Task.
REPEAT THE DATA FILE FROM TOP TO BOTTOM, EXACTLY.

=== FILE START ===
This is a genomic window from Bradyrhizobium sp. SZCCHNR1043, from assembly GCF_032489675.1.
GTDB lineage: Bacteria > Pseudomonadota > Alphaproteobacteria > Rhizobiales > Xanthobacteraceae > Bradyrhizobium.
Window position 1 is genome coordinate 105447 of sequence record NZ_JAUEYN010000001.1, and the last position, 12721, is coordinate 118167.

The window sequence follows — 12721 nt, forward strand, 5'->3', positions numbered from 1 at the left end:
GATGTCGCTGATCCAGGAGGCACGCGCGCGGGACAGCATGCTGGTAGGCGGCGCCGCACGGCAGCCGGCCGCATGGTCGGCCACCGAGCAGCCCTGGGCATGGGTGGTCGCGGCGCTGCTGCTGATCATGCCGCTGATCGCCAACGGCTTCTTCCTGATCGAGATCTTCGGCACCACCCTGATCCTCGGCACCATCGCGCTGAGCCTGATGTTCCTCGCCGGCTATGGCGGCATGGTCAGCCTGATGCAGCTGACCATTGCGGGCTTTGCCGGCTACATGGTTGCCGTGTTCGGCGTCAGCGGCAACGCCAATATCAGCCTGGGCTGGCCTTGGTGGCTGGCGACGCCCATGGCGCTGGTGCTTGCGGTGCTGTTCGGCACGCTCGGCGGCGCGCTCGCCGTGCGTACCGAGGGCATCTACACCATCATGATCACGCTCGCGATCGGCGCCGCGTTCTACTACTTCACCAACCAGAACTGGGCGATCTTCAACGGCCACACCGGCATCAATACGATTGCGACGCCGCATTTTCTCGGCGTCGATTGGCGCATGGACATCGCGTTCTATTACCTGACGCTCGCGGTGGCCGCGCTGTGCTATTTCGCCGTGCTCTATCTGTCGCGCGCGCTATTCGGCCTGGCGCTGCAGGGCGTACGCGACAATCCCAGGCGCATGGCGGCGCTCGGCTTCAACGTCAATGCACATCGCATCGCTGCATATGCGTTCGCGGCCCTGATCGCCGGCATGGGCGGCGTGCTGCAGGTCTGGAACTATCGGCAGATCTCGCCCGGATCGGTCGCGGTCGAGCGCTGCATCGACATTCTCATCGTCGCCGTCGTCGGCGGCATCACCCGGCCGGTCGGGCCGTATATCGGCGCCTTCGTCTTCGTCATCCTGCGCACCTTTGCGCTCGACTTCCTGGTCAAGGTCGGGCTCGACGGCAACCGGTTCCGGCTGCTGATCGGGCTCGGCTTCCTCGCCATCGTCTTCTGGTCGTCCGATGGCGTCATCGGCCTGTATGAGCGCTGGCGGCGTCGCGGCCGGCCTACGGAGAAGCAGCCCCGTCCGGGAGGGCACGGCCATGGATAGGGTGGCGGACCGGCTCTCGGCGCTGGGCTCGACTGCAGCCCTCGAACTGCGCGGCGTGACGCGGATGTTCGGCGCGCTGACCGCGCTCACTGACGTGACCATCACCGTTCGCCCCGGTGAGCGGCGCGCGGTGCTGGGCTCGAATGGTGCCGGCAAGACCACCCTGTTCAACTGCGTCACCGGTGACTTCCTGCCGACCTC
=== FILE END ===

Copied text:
This is a genomic window from Bradyrhizobium sp. SZCCHNR1043, from assembly GCF_032489675.1.
GTDB lineage: Bacteria > Pseudomonadota > Alphaproteobacteria > Rhizobiales > Xanthobacteraceae > Bradyrhizobium.
Window position 1 is genome coordinate 105447 of sequence record NZ_JAUEYN010000001.1, and the last position, 12721, is coordinate 118167.

The window sequence follows — 12721 nt, forward strand, 5'->3', positions numbered from 1 at the left end:
GATGTCGCTGATCCAGGAGGCACGCGCGCGGGACAGCATGCTGGTAGGCGGCGCCGCACGGCAGCCGGCCGCATGGTCGGCCACCGAGCAGCCCTGGGCATGGGTGGTCGCGGCGCTGCTGCTGATCATGCCGCTGATCGCCAACGGCTTCTTCCTGATCGAGATCTTCGGCACCACCCTGATCCTCGGCACCATCGCGCTGAGCCTGATGTTCCTCGCCGGCTATGGCGGCATGGTCAGCCTGATGCAGCTGACCATTGCGGGCTTTGCCGGCTACATGGTTGCCGTGTTCGGCGTCAGCGGCAACGCCAATATCAGCCTGGGCTGGCCTTGGTGGCTGGCGACGCCCATGGCGCTGGTGCTTGCGGTGCTGTTCGGCACGCTCGGCGGCGCGCTCGCCGTGCGTACCGAGGGCATCTACACCATCATGATCACGCTCGCGATCGGCGCCGCGTTCTACTACTTCACCAACCAGAACTGGGCGATCTTCAACGGCCACACCGGCATCAATACGATTGCGACGCCGCATTTTCTCGGCGTCGATTGGCGCATGGACATCGCGTTCTATTACCTGACGCTCGCGGTGGCCGCGCTGTGCTATTTCGCCGTGCTCTATCTGTCGCGCGCGCTATTCGGCCTGGCGCTGCAGGGCGTACGCGACAATCCCAGGCGCATGGCGGCGCTCGGCTTCAACGTCAATGCACATCGCATCGCTGCATATGCGTTCGCGGCCCTGATCGCCGGCATGGGCGGCGTGCTGCAGGTCTGGAACTATCGGCAGATCTCGCCCGGATCGGTCGCGGTCGAGCGCTGCATCGACATTCTCATCGTCGCCGTCGTCGGCGGCATCACCCGGCCGGTCGGGCCGTATATCGGCGCCTTCGTCTTCGTCATCCTGCGCACCTTTGCGCTCGACTTCCTGGTCAAGGTCGGGCTCGACGGCAACCGGTTCCGGCTGCTGATCGGGCTCGGCTTCCTCGCCATCGTCTTCTGGTCGTCCGATGGCGTCATCGGCCTGTATGAGCGCTGGCGGCGTCGCGGCCGGCCTACGGAGAAGCAGCCCCGTCCGGGAGGGCACGGCCATGGATAGGGTGGCGGACCGGCTCTCGGCGCTGGGCTCGACTGCAGCCCTCGAACTGCGCGGCGTGACGCGGATGTTCGGCGCGCTGACCGCGCTCACTGACGTGACCATCACCGTTCGCCCCGGTGAGCGGCGCGCGGTGCTGGGCTCGAATGGTGCCGGCAAGACCACCCTGTTCAACTGCGTCACCGGTGACTTCCTGCCGACCTC